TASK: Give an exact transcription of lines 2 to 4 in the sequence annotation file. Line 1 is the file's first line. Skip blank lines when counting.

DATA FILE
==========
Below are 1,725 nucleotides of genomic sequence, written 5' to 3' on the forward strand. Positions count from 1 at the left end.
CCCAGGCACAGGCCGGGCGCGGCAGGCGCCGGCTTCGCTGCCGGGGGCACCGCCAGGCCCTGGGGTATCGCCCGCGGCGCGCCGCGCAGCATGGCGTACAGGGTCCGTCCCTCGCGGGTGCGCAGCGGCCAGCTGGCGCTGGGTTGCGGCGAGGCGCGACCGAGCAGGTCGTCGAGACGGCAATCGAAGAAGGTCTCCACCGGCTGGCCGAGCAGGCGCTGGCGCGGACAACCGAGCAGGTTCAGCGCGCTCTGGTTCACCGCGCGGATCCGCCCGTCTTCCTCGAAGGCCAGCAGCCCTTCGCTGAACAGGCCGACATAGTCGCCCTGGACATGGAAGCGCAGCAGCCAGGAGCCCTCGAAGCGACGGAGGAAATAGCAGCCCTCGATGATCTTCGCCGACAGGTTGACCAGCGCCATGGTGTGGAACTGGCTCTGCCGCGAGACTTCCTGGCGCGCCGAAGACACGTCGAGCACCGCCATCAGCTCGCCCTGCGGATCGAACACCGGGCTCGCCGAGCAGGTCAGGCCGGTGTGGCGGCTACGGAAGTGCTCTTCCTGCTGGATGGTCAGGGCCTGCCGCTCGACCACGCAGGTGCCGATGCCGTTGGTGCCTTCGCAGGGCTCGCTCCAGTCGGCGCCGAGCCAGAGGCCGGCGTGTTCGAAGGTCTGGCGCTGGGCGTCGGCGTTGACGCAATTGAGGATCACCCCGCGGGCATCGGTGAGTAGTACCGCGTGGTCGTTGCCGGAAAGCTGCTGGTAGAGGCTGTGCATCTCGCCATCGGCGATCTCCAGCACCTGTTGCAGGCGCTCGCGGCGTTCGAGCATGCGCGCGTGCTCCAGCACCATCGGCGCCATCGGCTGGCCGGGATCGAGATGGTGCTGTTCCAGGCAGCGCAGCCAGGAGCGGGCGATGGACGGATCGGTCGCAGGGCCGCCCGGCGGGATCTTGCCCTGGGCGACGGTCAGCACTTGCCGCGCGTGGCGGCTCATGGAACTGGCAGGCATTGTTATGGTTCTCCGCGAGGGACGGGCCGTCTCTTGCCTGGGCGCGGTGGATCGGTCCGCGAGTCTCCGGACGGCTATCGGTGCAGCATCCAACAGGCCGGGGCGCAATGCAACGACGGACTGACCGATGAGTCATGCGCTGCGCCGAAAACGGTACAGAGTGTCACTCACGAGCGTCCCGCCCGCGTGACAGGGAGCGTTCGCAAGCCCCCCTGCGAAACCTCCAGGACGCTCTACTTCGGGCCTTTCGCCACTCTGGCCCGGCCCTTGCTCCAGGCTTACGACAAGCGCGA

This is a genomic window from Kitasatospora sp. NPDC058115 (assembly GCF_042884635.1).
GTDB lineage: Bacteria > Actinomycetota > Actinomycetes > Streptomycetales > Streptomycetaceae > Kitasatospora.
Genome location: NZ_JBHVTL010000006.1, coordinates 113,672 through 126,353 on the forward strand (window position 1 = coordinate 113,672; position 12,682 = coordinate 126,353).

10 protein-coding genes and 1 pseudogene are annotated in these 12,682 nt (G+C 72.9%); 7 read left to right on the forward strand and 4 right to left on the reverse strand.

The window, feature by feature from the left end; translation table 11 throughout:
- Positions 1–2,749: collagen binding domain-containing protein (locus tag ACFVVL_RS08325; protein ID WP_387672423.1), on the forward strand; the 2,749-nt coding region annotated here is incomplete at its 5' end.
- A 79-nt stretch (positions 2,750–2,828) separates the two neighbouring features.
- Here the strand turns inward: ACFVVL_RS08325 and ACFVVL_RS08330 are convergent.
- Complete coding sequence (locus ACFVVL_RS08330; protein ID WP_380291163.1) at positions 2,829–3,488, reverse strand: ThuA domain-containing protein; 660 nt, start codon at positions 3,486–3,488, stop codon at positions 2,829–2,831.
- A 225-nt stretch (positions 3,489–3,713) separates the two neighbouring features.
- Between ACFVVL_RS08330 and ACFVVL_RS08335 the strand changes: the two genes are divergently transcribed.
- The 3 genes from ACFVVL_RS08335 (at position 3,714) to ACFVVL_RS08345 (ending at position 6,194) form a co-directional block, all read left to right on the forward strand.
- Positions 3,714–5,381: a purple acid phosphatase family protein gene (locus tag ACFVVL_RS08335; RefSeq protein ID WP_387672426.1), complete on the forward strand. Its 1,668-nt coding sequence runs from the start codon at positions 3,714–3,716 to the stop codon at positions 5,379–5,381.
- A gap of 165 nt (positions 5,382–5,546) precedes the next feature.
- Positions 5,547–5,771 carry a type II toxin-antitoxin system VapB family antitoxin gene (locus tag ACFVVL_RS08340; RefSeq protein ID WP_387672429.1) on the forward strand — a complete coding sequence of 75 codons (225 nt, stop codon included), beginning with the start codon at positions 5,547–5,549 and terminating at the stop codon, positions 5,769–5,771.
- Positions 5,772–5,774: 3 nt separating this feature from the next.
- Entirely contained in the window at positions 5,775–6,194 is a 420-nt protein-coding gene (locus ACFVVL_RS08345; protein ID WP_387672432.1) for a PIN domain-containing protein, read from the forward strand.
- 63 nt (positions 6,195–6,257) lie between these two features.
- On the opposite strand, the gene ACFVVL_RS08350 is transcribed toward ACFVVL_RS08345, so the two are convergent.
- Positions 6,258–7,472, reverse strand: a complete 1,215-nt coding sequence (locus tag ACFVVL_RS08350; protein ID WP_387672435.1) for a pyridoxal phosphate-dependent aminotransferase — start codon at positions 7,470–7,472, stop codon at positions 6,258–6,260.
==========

CCCAGGCACAGGCCGGGCGCGGCAGGCGCCGGCTTCGCTGCCGGGGGCACCGCCAGGCCCTGGGGTATCGCCCGCGGCGCGCCGCGCAGCATGGCGTACAGGGTCCGTCCCTCGCGGGTGCGCAGCGGCCAGCTGGCGCTGGGTTGCGGCGAGGCGCGACCGAGCAGGTCGTCGAGACGGCAATCGAAGAAGGTCTCCACCGGCTGGCCGAGCAGGCGCTGGCGCGGACAACCGAGCAGGTTCAGCGCGCTCTGGTTCACCGCGCGGATCCGCCCGTCTTCCTCGAAGGCCAGCAGCCCTTCGCTGAACAGGCCGACATAGTCGCCCTGGACATGGAAGCGCAGCAGCCAGGAGCCCTCGAAGCGACGGAGGAAATAGCAGCCCTCGATGATCTTCGCCGACAGGTTGACCAGCGCCATGGTGTGGAACTGGCTCTGCCGCGAGACTTCCTGGCGCGCCGAAGACACGTCGAGCACCGCCATCAGCTCGCCCTGCGGATCGAACACCGGGCTCGCCGAGCAGGTCAGGCCGGTGTGGCGGCTACGGAAGTGCTCTTCCTGCTGGATGGTCAGGGCCTGCCGCTCGACCACGCAGGTGCCGATGCCGTTGGTGCCTTCGCAGGGCTCGCTCCAGTCGGCGCCGAGCCAGAGGCCGGCGTGTTCGAAGGTCTGGCGCTGGGCGTCGGCGTTGACGCAATTGAGGATCACCCCGCGGGCATCGGTGAGTAGTACCGCGTGGTCGTTGCCGGAAAGCTGCTGGTAGAGGCTGTGCATCTCGCCATCGGCGATCTCCAGCACCTGTTGCAGGCGCTCGCGGCGTTCGAGCATGCGCGCGTGCTCCAGCACCATCGGCGCCATCGGCTGGCCGGGATCGAGATGGTGCTGTTCCAGGCAGCGCAGCCAGGAGCGGGCGATGGACGGATCGGTCGCAGGGCCGCCCGGCGGGATCTTGCCCTGGGCGACGGTCAGCACTTGCCGCGCGTGGCGGCTCATGGAACTGGCAGGCATTGTTATGGTTCTCCGCGAGGGACGGGCCGTCTCTTGCCTGGGCGCGGTGGATCGGTCCGCGAGTCTCCGGACGGCTATCGGTGCAGCATCCAACAGGCCGGGGCGCAATGCAACGACGGACTGACCGATGAGTCATGCGCTGCGCCGAAAACGGTACAGAGTGTCACTCACGAGCGTCCCGCCCGCGTGACAGGGAGCGTTCGCAAGCCCCCCTGCGAAACCTCCAGGACGCTCTACTTCGGGCCTTTCGCCACTCTGGCCCGGCCCTTGCTCCAGGCTTACGACAAGCGCGA

This is a genomic window from Kitasatospora sp. NPDC058115 (assembly GCF_042884635.1).
GTDB lineage: Bacteria > Actinomycetota > Actinomycetes > Streptomycetales > Streptomycetaceae > Kitasatospora.